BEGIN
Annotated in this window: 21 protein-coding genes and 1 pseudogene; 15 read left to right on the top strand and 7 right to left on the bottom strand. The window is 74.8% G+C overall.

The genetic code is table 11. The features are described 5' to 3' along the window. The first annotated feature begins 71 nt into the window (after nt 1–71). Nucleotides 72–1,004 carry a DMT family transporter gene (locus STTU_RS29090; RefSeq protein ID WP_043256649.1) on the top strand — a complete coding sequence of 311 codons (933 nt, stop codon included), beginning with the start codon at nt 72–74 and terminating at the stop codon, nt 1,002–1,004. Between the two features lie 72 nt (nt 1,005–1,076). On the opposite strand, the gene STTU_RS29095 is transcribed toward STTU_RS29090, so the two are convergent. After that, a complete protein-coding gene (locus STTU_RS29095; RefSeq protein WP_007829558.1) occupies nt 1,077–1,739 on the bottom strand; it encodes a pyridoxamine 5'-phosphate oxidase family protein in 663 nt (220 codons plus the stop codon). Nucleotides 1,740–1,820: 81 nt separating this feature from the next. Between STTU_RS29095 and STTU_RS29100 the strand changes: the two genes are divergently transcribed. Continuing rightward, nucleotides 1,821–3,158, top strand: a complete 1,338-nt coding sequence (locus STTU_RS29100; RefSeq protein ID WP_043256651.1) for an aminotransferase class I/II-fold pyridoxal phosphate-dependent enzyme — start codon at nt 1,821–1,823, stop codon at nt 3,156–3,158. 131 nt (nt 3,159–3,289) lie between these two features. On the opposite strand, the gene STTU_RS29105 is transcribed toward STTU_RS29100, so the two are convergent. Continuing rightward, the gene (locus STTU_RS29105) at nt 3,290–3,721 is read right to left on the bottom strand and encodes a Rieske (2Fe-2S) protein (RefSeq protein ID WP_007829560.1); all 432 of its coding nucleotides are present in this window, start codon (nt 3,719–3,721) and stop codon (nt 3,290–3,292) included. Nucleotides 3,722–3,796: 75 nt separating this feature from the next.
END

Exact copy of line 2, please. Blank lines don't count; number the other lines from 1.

The genetic code is table 11. The features are described 5' to 3' along the window. The first annotated feature begins 71 nt into the window (after nt 1–71). Nucleotides 72–1,004 carry a DMT family transporter gene (locus STTU_RS29090; RefSeq protein ID WP_043256649.1) on the top strand — a complete coding sequence of 311 codons (933 nt, stop codon included), beginning with the start codon at nt 72–74 and terminating at the stop codon, nt 1,002–1,004. Between the two features lie 72 nt (nt 1,005–1,076). On the opposite strand, the gene STTU_RS29095 is transcribed toward STTU_RS29090, so the two are convergent. After that, a complete protein-coding gene (locus STTU_RS29095; RefSeq protein WP_007829558.1) occupies nt 1,077–1,739 on the bottom strand; it encodes a pyridoxamine 5'-phosphate oxidase family protein in 663 nt (220 codons plus the stop codon). Nucleotides 1,740–1,820: 81 nt separating this feature from the next. Between STTU_RS29095 and STTU_RS29100 the strand changes: the two genes are divergently transcribed. Continuing rightward, nucleotides 1,821–3,158, top strand: a complete 1,338-nt coding sequence (locus STTU_RS29100; RefSeq protein ID WP_043256651.1) for an aminotransferase class I/II-fold pyridoxal phosphate-dependent enzyme — start codon at nt 1,821–1,823, stop codon at nt 3,156–3,158. 131 nt (nt 3,159–3,289) lie between these two features. On the opposite strand, the gene STTU_RS29105 is transcribed toward STTU_RS29100, so the two are convergent. Continuing rightward, the gene (locus STTU_RS29105) at nt 3,290–3,721 is read right to left on the bottom strand and encodes a Rieske (2Fe-2S) protein (RefSeq protein ID WP_007829560.1); all 432 of its coding nucleotides are present in this window, start codon (nt 3,719–3,721) and stop codon (nt 3,290–3,292) included. Nucleotides 3,722–3,796: 75 nt separating this feature from the next.